Menstrual Justice in Theoretical Context: A Review of Menstruation Matters
Vivian Eulalia Hamilton
This Essay reviews and places into theoretical contexts Bridget Crawford and Emily Waldman’s invaluable book Menstruation Matters. Although the authors themselves do not explicitly label the theoretical approach that undergirds their work, much of Menstruation Matters: Challenging the Law’s Silence on Periods falls within the liberal feminist legal tradition typical of post-civil rights second-wave feminism. Their work also embodies aspects of critical feminist approaches to law. Crawford & Waldman expose the discriminatory effects of facially neutral laws, the limits of formal equality, and the pitfalls of essentializing or making universal claims about categories of individuals—including women and menstruators. In addition to exploring the theoretical lenses employed by the authors, this Essay suggests that other critical perspectives, including critical and global critical race feminism, might further elucidate the nature of the menstrual injustices the authors expose. This Essay posits that Menstruation Matters convincingly illustrates that feminist legal theory—comprising a whole variety of perspectives and approaches—is as relevant as ever.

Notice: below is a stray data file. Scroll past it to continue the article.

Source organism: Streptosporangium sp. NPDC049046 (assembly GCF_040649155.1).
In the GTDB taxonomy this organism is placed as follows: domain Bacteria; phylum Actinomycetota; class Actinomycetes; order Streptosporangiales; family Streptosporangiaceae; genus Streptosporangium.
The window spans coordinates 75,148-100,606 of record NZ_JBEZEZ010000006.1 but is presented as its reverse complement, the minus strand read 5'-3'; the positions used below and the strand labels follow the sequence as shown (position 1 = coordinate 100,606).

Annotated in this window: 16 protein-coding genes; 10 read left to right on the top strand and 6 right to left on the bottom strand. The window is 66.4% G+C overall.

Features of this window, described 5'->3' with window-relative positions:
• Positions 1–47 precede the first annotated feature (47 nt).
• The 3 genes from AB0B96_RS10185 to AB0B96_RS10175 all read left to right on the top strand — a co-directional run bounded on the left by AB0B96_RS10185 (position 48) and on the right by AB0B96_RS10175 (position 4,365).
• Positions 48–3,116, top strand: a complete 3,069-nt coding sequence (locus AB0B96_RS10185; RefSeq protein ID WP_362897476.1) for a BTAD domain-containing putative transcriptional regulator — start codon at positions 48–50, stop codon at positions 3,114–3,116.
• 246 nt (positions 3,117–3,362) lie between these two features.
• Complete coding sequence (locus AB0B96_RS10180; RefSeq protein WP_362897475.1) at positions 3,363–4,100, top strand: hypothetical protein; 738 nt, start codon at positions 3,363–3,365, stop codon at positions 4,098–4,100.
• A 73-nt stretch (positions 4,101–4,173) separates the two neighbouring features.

Crawford & Waldman emphasize that menstrual equity is necessary to facilitate menstruators’ full participation in public life. The Essay suggests that this instrumental conception of menstrual equity may insufficiently recognize the inherent dignity of menstruators, irrespective of whether and how that equity enables their societal contributions. It suggests instead that menstrual equity is necessary and justified, not principally for any instrumental purpose, but simply because it affords menstruators the dignity to which they are entitled as full and equal members of society.